Park Seo Jun
Yayoi Kusama’s work employing a repetition, accumulation, proliferation and expansion of same factors or patterns has been a means to liberate herself from psychopathic paranoia and hallucinosis and enabled her to feel catharsis. Her pumpkins covered with polka dots are her major works first set in Naoshima in 1994 and later installed in various places. Although pumpkins have been conventionally symbolic of “ugliness,” to the artist it is “a medium to bring about poetic peace” with its “wild” and “humorous” magnetism.
Born in Nagano, Japan, Yayoi Kusama left Japan in 1957 and actively started her career in New York City. When she was ten years old, she began to experience vivid hallucinations in which every object in her surroundings included polka dots or dense fields of dots. The Infinite Nets series covered with the vast fields of polka dots was directly influenced by her hallucinations. Afterwards, this series was produced as sculptural works, crossing the border between object and canvas.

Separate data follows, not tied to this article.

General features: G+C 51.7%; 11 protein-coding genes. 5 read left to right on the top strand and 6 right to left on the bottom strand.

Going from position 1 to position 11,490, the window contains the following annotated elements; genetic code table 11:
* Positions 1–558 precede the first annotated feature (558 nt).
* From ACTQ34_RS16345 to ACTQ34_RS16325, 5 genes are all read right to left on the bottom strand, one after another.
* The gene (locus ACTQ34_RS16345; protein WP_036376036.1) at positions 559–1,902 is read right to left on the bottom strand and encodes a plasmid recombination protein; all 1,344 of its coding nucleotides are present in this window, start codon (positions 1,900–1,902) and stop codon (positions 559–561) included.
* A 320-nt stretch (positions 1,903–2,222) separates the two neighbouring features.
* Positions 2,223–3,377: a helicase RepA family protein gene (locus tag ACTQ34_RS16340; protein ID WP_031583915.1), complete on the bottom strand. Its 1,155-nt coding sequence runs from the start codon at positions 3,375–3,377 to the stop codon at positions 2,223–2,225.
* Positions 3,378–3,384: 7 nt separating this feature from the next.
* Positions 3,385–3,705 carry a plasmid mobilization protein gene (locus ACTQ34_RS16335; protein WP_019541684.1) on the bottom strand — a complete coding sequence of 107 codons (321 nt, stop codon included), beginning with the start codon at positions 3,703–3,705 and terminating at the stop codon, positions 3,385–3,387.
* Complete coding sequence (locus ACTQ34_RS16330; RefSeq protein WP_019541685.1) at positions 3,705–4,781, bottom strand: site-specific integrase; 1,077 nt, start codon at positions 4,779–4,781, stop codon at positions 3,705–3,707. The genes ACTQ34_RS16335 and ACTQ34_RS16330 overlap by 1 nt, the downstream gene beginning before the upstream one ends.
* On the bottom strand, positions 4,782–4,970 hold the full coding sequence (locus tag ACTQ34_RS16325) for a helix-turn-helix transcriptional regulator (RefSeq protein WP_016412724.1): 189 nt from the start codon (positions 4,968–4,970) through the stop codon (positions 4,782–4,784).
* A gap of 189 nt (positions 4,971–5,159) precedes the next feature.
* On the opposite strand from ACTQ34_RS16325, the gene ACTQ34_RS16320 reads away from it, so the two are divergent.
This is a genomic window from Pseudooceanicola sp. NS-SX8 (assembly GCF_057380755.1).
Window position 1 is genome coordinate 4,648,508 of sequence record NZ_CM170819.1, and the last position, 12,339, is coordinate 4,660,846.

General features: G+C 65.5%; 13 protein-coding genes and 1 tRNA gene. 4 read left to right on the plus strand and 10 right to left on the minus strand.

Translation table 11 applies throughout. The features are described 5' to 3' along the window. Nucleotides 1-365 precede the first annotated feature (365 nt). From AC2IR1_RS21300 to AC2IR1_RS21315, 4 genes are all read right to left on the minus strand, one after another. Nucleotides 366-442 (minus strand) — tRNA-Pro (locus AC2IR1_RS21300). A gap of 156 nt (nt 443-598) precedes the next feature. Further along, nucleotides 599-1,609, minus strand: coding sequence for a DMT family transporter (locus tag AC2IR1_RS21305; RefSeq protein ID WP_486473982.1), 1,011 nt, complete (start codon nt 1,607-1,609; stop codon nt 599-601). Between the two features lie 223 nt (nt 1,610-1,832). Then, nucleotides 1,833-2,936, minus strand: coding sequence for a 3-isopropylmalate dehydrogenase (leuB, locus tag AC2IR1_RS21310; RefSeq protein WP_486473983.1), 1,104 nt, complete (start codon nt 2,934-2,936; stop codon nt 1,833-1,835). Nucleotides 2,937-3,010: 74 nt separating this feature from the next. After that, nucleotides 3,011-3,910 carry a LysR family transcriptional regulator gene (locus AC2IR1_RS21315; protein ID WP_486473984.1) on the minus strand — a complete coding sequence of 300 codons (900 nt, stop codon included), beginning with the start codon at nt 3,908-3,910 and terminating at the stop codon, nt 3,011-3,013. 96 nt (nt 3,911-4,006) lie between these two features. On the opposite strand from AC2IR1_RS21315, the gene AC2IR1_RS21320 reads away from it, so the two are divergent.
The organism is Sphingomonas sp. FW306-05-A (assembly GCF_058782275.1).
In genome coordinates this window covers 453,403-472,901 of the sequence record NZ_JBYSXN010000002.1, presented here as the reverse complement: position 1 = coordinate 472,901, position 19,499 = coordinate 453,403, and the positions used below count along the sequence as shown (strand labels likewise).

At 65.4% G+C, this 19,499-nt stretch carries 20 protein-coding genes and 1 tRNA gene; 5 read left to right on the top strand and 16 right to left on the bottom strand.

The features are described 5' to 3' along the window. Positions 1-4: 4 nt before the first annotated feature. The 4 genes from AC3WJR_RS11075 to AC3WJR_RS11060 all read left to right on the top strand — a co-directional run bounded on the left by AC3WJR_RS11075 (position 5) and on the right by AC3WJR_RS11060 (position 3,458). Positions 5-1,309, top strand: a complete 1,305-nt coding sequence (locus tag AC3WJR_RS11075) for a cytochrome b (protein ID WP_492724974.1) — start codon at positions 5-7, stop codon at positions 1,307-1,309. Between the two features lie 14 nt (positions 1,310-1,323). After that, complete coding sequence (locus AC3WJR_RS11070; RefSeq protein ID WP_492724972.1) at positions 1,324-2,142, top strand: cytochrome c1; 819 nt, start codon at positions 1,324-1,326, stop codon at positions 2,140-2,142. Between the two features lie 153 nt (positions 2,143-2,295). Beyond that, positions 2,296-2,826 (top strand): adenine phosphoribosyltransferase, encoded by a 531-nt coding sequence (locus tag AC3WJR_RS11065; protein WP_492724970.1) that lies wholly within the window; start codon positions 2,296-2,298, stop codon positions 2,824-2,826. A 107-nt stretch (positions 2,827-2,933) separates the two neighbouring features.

Yayoi Kusama, a Japanese artist, created "Great Gigantic Pumpkin," a huge pumpkin covered in dot patterns. Yayoi Kusama used her art to overcome the trauma of her unfortunate childhood. Pumpkin in particular is a significant emblem for her that represents a peaceful spiritual home from her youth. (After singing the line of a children’s song that begins, “My pumpkin-like face, how ungainly it is."/optional). Why don't we explore the other charms of the pumpkin in a work that depicts a pumpkin, which used to stand for ugliness, in a bright yellow color and a familiar circle pattern?